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    • H01L21/02Manufacture or treatment of semiconductor devices or of parts thereof
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    • H01L21/02107Forming insulating materials on a substrate
    • H01L21/02296Forming insulating materials on a substrate characterised by the treatment performed before or after the formation of the layer
    • H01L21/02318Forming insulating materials on a substrate characterised by the treatment performed before or after the formation of the layer post-treatment
    • H01L21/02337Forming insulating materials on a substrate characterised by the treatment performed before or after the formation of the layer post-treatment treatment by exposure to a gas or vapour
    • H01L21/0234Forming insulating materials on a substrate characterised by the treatment performed before or after the formation of the layer post-treatment treatment by exposure to a gas or vapour treatment by exposure to a plasma

Abstract

A method of forming a thermally stable organosilicon polymer includes: (i) depositing an organosilicon polymer whose backbone is composed of silicon atoms on a substrate using a silicon-containing precursor in a reaction space; and (ii) exposing the organosilicon polymer deposited in step (i) to a hydrogen plasma in the absence of the precursor in the reaction space in a manner increasing Si—H bonds and decreasing C—H bonds in the organosilicon polymer without depositing an organosilicon polymer.

Description

BACKGROUND OF THE INVENTION Field of the Invention

The present invention generally relates to a method for forming a thermally stable organosilicon polymer film which is used as, for example, a gap-fill layer filling trenches.

Description of the Related Art

In processes of fabricating integrated circuits such as those for shallow trench isolation, inter-metal dielectric layers, passivation layers, etc., it is often necessary to fill trenches (any recess typically having an aspect ratio of one or higher) with insulating material. However, with miniaturization of wiring pitch of large scale integration (LSI) devices, void-free filling of high aspect ratio spaces (e.g., AR≥3) becomes increasingly difficult due to limitations of existing deposition processes. Further, even if void-free filling can be accomplished, when being subjected to subsequent heat or plasma exposure such as post-deposition treatment including plasma ashing, the filled material undergoes shrinkage, thereby creating a void. Also, the void-free filling tends to have insufficient chemical resistance such as relatively high wet etching rates.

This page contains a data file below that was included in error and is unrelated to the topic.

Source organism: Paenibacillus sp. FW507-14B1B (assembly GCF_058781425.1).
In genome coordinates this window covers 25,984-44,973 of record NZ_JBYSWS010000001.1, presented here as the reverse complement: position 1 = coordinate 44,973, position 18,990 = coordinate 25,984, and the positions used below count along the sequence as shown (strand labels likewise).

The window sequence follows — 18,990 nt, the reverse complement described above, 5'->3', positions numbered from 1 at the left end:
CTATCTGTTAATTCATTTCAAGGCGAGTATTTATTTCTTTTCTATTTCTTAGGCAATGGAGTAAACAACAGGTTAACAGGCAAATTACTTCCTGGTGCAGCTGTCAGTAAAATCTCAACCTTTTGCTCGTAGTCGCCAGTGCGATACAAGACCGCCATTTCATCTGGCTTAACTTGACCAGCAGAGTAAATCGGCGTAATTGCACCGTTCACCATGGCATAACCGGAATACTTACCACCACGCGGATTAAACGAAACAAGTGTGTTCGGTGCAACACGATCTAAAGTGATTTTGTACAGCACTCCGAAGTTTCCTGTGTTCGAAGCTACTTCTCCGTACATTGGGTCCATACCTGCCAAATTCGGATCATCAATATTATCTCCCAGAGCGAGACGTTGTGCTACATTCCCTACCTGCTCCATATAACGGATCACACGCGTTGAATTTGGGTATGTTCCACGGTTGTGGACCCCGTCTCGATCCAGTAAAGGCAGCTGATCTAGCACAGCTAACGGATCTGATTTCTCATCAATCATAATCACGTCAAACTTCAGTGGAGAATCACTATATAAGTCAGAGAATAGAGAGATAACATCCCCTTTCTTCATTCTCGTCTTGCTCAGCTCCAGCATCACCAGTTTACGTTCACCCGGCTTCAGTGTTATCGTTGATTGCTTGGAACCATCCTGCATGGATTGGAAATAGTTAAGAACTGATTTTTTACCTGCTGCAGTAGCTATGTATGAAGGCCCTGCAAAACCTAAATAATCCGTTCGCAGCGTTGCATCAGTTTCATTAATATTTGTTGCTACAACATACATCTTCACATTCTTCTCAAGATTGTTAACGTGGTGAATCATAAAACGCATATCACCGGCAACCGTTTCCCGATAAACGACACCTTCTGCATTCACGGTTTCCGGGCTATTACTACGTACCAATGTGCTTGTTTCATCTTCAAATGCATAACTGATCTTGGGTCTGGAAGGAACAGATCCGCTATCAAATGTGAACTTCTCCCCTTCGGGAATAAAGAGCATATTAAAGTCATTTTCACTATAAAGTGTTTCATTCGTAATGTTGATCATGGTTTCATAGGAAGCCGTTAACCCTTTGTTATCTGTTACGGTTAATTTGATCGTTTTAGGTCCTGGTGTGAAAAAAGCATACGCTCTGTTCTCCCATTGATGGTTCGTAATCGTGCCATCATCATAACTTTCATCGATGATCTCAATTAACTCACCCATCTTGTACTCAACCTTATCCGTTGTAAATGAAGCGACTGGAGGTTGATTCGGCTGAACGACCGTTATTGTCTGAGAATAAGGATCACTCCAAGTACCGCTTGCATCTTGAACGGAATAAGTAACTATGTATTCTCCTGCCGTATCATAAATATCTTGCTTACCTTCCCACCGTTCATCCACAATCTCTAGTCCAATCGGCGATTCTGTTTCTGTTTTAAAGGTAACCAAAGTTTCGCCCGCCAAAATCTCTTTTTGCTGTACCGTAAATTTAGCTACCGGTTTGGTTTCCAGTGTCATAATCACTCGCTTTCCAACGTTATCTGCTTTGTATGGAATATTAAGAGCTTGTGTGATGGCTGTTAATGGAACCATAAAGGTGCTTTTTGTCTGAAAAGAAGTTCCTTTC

In view of the above, an embodiment of the present invention provides a post deposition treatment to make an organosilicon polymer thermally stable. This technology can be applied not only to gap-filling processes such as those disclosed in U.S. Provisional Application No. 62/619,569, but also to conformal film-formation processes. The embodiment can solve one or more of the above-discussed problems.

Any discussion of problems and solutions involved in the related art has been included in this disclosure solely for the purposes of providing a context for the present invention, and should not be taken as an admission that any or all of the discussion were known at the time the invention was made.

SUMMARY OF THE INVENTION

An object, among other objects, of the present invention is to provide a method of improving thermal stability of an organosilane polymer which is often used as gap-filling material due to its flowability but is typically thermally unstable, manifesting significant shrinkage of a film constituted by the polymer when being exposed to heat, e.g., an atmosphere having a temperature of 400° C. or higher such as those for annealing or ashing process in semiconductor fabrication. The significant shrinkage of the film interferes with semiconductor fabrication processes. The target polymer whose thermal stability is to be improved is an organosilane polymer (referred to also as “silicon-containing polymer”) having a backbone composed of silicon atoms (polysilane), a Si—C—Si backbone (polycarbosilane), a Si—N—Si backbone (polysilazane), a Si—O—Si backbone (polysiloxane), a modified backbone of any of the foregoing, or a mixture of any of the foregoing. The organosilane polymer is chemically significantly different from silicon carbide (SiC) which is already highly thermally stable and also is not categorized as a polymer constituted by many repeated subunits forming chains. In some embodiments, as a first step, such an organosilane polymer film is deposited on a substrate at a thickness of less than 10 nm, for example, and then, as a second step, the organosilane polymer film is exposed to a hydrogen plasma in a manner increasing Si—H bonds and decreasing C—H bonds in the organosilicon polymer, whereby polymer chains of the organosilane polymer are cross-linked to each other, thereby densifying the polymer and rendering the polymer thermally stable. The hydrogen plasma treatment can induce cross-linking of polymer chains under conditions specified in this disclosure.